Three days later, Clemmons contacted Allen and told him they were going to wash the company truck. With Allen driving, Clemmons directed him to a car wash near a coffee shop in Lakewood. Upon arriving at the car wash, Allen parked the truck, got out, and walked across the street to a minimart. During that time, Clemmons also left the car wash and entered the coffee shop, where the shootings occurred. When Allen returned to the truck, Clemmons appeared and told Allen that they had to leave. Allen claimed he drove only a few blocks until he left the truck upon discovering Clemmons was wounded. Allen also claimed that he did not know Clemmons was going to commit the murders.

Clemmons eventually ended up at his aunt’s house, and the truck was abandoned in a nearby parking lot. A few days later, Clemmons was killed by a Seattle police officer. Allen was arrested shortly afterward.

Allen was charged with four counts of Aggravated Murder in the first Degree. During trial, several spectators wore T -shirts that said, “‘You will not be forgotten, Lakewood Police,”‘ followed by the names of the four murdered officers. Allen objected to these T-shirts and asked that the shirts be covered. The trial court denied Allen’s motion.

At closing argument, the State was required to prove that Allen had actual knowledge that Clemmons would commit the murders. During closing argument, the prosecuting attorney initially stated the correct definition of “knowledge” as it was used in the jury instruction. However, immediately afterward, the prosecuting attorney stated that “for shorthand we’re going to call that ‘should have known.'” Also, the prosecuting attorney went on to repeatedly and improperly use the phrase “should have known” when describing the definition of “knowledge.” The prosecuting attorney also presented a slide show simultaneously with his closing argument. This slide show repeatedly referred to the incorrect “should have known” standard. One slide even stated, “You are an accomplice if: … you know or should have known,” with the words “should have known” in bold. The prosecuting attorney made several more “should have known” comments in rebuttal argument.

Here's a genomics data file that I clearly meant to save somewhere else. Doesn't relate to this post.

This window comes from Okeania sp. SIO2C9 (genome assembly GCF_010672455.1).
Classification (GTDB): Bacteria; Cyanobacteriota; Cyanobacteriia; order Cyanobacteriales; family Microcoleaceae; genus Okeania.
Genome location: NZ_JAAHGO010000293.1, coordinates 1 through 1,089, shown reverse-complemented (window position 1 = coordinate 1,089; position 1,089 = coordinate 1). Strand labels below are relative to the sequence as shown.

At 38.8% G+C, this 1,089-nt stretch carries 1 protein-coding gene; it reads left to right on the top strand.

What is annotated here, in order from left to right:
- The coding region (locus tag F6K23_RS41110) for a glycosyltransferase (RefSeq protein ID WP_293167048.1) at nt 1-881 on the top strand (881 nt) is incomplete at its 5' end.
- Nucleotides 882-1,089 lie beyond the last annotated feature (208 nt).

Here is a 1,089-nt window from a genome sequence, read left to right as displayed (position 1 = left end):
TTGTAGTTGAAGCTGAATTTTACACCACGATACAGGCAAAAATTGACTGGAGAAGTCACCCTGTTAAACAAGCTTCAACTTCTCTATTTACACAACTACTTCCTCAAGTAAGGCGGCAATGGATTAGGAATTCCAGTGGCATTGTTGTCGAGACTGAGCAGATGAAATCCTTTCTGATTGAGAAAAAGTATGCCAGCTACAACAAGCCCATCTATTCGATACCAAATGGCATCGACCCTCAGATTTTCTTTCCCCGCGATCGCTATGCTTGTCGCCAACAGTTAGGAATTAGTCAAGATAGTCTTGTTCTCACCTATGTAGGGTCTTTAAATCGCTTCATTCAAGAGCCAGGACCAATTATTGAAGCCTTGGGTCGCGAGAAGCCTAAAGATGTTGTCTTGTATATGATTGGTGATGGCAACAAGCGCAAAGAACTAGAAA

The jury received instructions that correctly stated the law regarding “knowledge.” Particularly, instruction 9 said the following:

A person knows or acts knowingly or with knowledge with respect to a fact or circumstance when he or she is aware of that fact or circumstance. If a person has information that would lead a reasonable person in the same situation to believe that a fact exists, the jury is permitted but not required to find that he or she acted with knowledge of that fact.

 Allen was convicted of four counts of Murder in the First Degree. Based on the aggravating circumstance, the trial court imposed an exceptional sentence of 400 years.


The Court granted review on three issues: (1) Did the prosecuting attorney commit prejudicial misconduct by misstating the standard upon which the jury could convict Allen? (2) Does the “aggravator” found in RCW 9.94A.535(3)(v) apply to a defendant charged as an accomplice? (3) Was Allen prejudiced when spectators at trial wore T -shirts bearing the names of the murdered officers?


The court ruled the Prosecutor committed prejudicial misconduct by misstating the standard upon which the jury could find Allen guilty. Here, the prosecuting attorney repeatedly misstated that the jury could convict Allen if it found that he should have known Clemmons was going to murder the four police officers.

The Court reasoned that, for example, the prosecuting attorney stated that “under the law, even if he doesn’t actually know, if a reasonable person would have known, he’s guilty.” As noted above, the “should have known” standard is incorrect; the jury must find that Allen actually knew Clemmons was going to murder the four police officers. Consequently, the Court concluded that the remarks were improper.

Furthermore, the improper comments prejudiced the defendant. First, the Prosecutor misstated a key issue of the case – knowledge. Second, the misstatement of law was repeated multiple times. Repetitive misconduct can have a “cumulative effect.” Third, the trial court twice overruled Allen’s timely objections in the jury’s presence, potentially leading the jury to believe that the “should have known” standard was a proper interpretation of law. Fourth, and perhaps most important, the record reveals that the jury was influenced by the improper statement of law during deliberations. Finally, the misconduct by the State was particularly egregious. Based on the foregoing factors, the Court found that there was a substantial likelihood that the Prosecutor’s misconduct affected the jury verdict and thus prejudiced Allen.